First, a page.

After completing my teacher training, I’m successful in gaining a position in a high school in the rural village of Bang Pahan. It’s about 30-60 minutes by bus from Ayutthaya which itself is approximately 2 hours north of Bangkok.
A typical Thai High School
The Bang Pahan High School is relatively small by Thailand Government school sizes with about 1800 students aged from 12 to 18. They come from the surrounding villages (many travel on the back of trucks). They see me as a curiosity as I am the only foreigner in the school (and the village). For the first year students, I’m possibly their first farang teacher.
Having years earlier trained as an ESOL teacher to work as a volunteer tutor with refugee families, the four week TESOL training I had just undertaken wasn’t too difficult to handle and combined with a career spent that included a lot of public speaking left me feeling confident I could handle the challenge.
Day one is a revelation
I arrive at the school to be saluted by a security officer in full military uniform. A 38-piece student marching band is striking up a tune that reverberates across the school. Eighteen hundred students, excited at catching up with each other after a six-week holiday, and sixty eight stoic teachers gather on the sports field and take their place to start the school term.
First day of the school term and to me it’s organised chaos. The students are ushered into columns and kneel on their prayer mats. They face the dais, where the flags of country, province and school are about to be unfurled.
Behind the students sit the teachers in a long line of plastic chairs. Occasionally a teacher will move amongst the students and randomly administer encouragement to the unruly.
The formalities begin with the assembly standing at attention whilst the band playing a rousing National Anthem. The flags are solemnly raised.
Tai Chi – that’s something I’ve never done
This is followed by lengthy prayers which moved to a strange coordinated slow waving of arms and twisting of bodies routine. I assume it’s part of the Buddhist prayers.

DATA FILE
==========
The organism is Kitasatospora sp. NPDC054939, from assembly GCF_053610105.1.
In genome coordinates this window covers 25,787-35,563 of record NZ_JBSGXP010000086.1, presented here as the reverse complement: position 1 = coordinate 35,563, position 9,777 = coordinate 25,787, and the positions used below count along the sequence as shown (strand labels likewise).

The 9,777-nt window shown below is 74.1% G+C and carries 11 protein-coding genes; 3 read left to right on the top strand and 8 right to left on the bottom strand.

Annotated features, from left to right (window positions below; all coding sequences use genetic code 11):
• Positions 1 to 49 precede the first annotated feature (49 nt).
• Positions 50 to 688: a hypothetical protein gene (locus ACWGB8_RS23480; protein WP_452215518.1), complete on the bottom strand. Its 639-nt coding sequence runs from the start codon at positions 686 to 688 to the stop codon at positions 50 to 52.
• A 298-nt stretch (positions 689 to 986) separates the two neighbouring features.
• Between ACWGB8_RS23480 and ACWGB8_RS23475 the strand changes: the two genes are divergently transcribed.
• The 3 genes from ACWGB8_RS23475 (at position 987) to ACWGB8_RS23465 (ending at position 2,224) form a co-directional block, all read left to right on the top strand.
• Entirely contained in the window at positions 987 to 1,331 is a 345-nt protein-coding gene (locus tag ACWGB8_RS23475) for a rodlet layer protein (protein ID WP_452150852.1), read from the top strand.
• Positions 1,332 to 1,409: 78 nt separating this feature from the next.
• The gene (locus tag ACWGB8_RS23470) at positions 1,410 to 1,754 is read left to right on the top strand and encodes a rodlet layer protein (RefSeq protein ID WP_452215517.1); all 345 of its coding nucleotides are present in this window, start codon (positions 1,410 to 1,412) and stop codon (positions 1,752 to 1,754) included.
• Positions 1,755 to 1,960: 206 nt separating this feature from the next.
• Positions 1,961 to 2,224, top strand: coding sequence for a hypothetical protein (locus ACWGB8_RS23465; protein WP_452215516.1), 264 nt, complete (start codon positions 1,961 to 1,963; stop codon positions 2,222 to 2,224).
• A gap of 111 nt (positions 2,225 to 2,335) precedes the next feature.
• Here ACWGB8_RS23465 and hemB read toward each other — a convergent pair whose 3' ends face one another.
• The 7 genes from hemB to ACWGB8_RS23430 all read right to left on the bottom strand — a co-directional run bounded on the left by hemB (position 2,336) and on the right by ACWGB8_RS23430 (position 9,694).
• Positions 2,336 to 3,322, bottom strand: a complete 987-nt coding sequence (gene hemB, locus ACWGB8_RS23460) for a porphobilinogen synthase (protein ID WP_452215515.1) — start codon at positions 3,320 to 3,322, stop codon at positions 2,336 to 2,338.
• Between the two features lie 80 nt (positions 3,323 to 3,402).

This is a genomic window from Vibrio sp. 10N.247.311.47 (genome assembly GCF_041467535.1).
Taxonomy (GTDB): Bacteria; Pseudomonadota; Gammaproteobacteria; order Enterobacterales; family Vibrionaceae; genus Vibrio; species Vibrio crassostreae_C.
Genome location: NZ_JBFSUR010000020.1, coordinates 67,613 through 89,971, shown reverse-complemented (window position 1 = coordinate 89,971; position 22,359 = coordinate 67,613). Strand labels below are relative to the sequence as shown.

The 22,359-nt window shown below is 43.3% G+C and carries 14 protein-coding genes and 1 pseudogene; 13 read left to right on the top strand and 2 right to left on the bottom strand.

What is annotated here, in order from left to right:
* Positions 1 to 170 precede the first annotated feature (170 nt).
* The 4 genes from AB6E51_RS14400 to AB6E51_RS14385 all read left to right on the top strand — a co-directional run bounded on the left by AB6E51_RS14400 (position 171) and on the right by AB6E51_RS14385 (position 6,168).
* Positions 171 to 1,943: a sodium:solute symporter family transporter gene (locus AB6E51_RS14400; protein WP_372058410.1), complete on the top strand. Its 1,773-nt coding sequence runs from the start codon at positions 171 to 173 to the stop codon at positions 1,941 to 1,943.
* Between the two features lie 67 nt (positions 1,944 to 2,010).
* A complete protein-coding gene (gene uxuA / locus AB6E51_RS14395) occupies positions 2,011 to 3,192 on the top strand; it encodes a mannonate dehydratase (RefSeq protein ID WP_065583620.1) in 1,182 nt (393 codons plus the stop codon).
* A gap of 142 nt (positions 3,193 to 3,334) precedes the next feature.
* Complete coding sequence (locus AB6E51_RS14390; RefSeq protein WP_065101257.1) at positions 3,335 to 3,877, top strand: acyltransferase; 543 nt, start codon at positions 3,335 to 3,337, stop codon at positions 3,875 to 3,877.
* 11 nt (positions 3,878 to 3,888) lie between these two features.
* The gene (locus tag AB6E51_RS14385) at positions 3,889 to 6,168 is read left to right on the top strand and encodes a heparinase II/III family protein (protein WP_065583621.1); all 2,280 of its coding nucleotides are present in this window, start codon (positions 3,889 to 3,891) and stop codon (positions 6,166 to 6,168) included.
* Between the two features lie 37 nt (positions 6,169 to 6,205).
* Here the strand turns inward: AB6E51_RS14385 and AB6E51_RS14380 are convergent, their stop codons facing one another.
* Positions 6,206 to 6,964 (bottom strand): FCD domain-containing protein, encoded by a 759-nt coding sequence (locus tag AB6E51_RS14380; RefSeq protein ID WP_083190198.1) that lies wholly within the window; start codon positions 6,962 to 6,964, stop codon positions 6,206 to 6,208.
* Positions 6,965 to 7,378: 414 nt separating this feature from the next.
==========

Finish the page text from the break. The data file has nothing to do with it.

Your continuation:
I sat quietly and watch on with bewilderment. Several days later a Thai teacher politely asked me why I didn’t take part in the Tai Chi that followed the prayers. Ah – so that’s what all the arm waving is about. I take part enthusiastically from then on – much to everyone’s amusement)
Speeches from the School Director and other senior teachers follow. I have no idea what is being said. We’ve been out in the sun for about 40 minutes when formalities end. The band marches off and students and teachers move to their first class. At this point I am having second thoughts – and I have’t been in a classroom yet!
Bells started ringing. Class time.
The Head of English introduces me to my Thai Assistant Teacher for the day. She has recently graduated from university and this is her first teaching position. So, it’s a case of jumping in the deep end for both of us.
We walk into our first class – Matthayom One. There are fifty-five 12-year-old students in their first year of high school. The noise is deafening. The class monitor notices our arrival and shouts “Please stand up”
Good morning teacher
Immediately the noise dies and the class chants the “Good morning teacher” ritual – held in every English class across Thailand. It goes like this:
Students: “Good Morning Teacher”
Teacher: “Good morning students – how are you?”
Students: “I’m fine thank you – and you?”
Teacher: “I’m fine too thank you. Please sit down”
Students: “Thank you teacher”
Chair legs loudly scrape across the concrete floor as everyone resumes their seats and the class begins.
Suddenly I’m standing in front of fifty-five silent and curious students and if they’re wondering what will happen next – so am I. My assistant watches on respectfully and expectantly. I’m thinking this probably isn’t the best idea I’ve ever had. But I’m stuck with it. So here goes.
In my thinking, having an English teacher stand in front of a group non-English speaking students for an hour is going to challenging. I’m allowed to speak only in English. This is foreign to most students.
They’re mostly teenagers who probably have very little interest in learning this difficult language. It isn’t spoken where they live so there is little possibility for interaction with English speakers.
Engaging the students is essential
It quickly becomes obvious that if I don’t positively engage with the class immediately, I have sixty minutes of torment to endure and with five classes a day, five days a week for ninteen weeks, this isn’t an appealing prospect.
I need to have a plan.
Creativity is required
Material provided for English students in Thai Government high schools is basic. The students have a journal that they work on in their only other weekly English class. This is taught by a Thai English speaker so they can write and read some basic English but not speak it. I’m here to teach spoken English.
With over twelve hundred students a week it is impractical to copy and hand out additional material. So the blackboard and chalk (together with laminated flash cards that I soon produce and keep) are my weapons.
My role is to teach conversational English.
Working on the basis that if the students are interested, I have half a chance of keeping most of them engaged for the full sixty minutes. I devise some basic strategies:
- The students have to be engaged immediately and for the full hour
- There has to be an element of fun, spontaneity and be entertaining
- Everyone has to have an opportunity to take an active class role that suited their personality
- All students will be encouraged to speak English as often possible
Although my first week is a painful experience (for everyone) by the weekend I have identified some tactics I think will work and I spend the weekend refining them. Bring on Monday.